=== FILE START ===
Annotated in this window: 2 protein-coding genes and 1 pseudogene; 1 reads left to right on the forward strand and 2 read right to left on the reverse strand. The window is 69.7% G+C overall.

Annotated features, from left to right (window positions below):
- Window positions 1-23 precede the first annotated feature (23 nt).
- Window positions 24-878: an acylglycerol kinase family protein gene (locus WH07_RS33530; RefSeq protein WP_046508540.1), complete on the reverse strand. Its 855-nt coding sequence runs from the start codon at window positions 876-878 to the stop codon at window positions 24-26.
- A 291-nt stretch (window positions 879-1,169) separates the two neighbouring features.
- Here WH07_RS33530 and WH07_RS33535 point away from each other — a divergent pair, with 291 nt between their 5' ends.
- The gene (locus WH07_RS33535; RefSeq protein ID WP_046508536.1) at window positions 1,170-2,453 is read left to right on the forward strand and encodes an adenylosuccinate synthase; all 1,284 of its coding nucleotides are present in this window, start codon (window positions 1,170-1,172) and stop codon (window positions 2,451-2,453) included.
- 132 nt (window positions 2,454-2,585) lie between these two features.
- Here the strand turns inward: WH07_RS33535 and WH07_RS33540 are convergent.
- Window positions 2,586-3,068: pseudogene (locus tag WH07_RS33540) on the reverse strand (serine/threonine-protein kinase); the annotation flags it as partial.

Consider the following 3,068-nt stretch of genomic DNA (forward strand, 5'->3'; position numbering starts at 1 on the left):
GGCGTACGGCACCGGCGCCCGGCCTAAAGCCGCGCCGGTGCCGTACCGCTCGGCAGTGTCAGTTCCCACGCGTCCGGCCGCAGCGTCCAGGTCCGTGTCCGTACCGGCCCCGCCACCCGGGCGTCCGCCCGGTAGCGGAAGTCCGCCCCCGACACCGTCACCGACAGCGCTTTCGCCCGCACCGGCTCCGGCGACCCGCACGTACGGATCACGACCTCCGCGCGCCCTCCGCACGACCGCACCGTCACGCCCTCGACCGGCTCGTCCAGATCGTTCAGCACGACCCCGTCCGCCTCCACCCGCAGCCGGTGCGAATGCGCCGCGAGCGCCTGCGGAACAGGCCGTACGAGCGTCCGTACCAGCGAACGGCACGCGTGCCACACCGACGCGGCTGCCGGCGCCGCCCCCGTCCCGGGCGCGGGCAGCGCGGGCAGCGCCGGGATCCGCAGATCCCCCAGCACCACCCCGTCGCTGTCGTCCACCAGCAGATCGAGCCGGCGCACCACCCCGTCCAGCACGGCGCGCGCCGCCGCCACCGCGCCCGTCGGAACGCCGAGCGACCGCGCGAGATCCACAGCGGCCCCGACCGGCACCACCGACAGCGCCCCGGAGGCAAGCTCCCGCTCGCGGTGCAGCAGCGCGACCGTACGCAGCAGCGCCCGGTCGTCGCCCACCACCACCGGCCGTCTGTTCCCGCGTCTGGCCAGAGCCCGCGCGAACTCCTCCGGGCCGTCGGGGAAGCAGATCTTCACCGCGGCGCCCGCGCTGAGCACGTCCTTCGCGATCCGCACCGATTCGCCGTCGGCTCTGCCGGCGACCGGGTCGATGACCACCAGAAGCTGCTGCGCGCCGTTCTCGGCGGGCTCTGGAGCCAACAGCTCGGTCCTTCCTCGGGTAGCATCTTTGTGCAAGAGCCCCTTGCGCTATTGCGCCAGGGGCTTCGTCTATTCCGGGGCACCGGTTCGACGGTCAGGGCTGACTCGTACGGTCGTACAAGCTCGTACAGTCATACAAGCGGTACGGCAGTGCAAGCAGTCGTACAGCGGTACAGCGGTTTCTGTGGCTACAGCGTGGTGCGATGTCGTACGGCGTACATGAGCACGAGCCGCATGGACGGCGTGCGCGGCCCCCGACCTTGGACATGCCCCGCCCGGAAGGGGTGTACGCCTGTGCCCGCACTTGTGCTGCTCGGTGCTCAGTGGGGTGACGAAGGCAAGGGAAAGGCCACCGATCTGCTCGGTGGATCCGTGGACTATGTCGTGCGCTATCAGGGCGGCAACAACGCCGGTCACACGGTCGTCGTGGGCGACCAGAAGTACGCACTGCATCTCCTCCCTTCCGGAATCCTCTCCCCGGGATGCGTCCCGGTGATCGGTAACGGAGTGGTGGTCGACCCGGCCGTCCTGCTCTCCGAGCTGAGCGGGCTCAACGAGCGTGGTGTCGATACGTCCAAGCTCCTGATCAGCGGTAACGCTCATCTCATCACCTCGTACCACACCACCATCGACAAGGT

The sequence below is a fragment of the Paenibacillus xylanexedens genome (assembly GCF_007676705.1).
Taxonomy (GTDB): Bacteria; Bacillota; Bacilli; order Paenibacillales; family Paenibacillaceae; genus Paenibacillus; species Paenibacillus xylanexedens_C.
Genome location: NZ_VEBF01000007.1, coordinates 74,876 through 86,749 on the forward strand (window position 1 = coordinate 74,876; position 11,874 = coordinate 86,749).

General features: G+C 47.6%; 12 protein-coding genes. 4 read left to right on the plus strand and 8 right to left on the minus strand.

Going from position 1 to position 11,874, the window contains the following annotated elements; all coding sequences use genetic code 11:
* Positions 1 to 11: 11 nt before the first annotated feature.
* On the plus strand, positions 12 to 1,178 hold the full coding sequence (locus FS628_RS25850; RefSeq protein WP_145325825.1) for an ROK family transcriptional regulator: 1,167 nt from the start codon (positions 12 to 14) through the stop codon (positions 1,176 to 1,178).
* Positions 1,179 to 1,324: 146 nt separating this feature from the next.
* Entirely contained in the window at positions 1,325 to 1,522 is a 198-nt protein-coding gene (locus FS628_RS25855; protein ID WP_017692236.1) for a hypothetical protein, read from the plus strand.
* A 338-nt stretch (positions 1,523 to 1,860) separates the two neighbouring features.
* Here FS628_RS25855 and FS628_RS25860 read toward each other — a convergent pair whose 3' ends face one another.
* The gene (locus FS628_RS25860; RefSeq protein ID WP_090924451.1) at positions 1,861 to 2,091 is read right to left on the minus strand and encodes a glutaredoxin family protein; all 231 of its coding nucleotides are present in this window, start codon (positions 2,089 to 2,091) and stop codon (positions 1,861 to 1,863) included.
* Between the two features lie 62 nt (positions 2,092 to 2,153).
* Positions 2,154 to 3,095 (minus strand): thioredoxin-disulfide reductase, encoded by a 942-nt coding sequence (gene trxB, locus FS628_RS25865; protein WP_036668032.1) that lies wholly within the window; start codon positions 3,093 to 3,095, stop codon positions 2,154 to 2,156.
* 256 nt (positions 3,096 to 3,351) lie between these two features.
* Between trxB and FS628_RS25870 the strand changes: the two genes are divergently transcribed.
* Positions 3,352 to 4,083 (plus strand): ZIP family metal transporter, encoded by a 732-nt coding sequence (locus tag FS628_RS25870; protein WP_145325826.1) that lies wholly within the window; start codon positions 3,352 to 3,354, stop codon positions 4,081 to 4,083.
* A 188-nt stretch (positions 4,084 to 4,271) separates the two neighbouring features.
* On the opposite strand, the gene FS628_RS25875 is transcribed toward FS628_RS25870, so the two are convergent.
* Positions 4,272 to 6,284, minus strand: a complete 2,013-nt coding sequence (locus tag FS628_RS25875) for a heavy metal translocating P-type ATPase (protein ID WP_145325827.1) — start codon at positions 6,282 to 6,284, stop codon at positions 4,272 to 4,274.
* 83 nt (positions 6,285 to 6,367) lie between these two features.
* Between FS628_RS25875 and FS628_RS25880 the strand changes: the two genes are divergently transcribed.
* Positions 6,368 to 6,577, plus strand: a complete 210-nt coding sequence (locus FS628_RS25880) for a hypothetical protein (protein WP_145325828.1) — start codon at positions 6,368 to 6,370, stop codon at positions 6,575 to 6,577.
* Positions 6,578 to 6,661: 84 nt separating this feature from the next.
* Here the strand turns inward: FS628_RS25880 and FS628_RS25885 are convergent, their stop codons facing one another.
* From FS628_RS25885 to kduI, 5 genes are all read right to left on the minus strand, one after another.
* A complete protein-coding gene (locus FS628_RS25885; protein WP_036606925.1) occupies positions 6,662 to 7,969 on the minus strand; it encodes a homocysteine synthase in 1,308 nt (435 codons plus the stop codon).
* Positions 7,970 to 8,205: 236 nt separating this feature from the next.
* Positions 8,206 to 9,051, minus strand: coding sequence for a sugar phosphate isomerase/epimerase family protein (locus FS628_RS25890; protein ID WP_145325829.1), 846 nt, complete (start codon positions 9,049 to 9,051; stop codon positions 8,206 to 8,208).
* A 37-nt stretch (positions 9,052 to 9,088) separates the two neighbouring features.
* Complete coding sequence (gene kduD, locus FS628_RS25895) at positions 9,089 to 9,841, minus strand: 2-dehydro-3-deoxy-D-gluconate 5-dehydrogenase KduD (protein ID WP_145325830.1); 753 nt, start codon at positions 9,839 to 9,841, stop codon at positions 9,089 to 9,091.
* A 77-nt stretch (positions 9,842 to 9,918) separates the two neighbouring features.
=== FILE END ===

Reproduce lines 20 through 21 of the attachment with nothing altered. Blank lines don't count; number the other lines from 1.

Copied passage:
* Positions 1,179 to 1,324: 146 nt separating this feature from the next.
* Entirely contained in the window at positions 1,325 to 1,522 is a 198-nt protein-coding gene (locus FS628_RS25855; protein ID WP_017692236.1) for a hypothetical protein, read from the plus strand.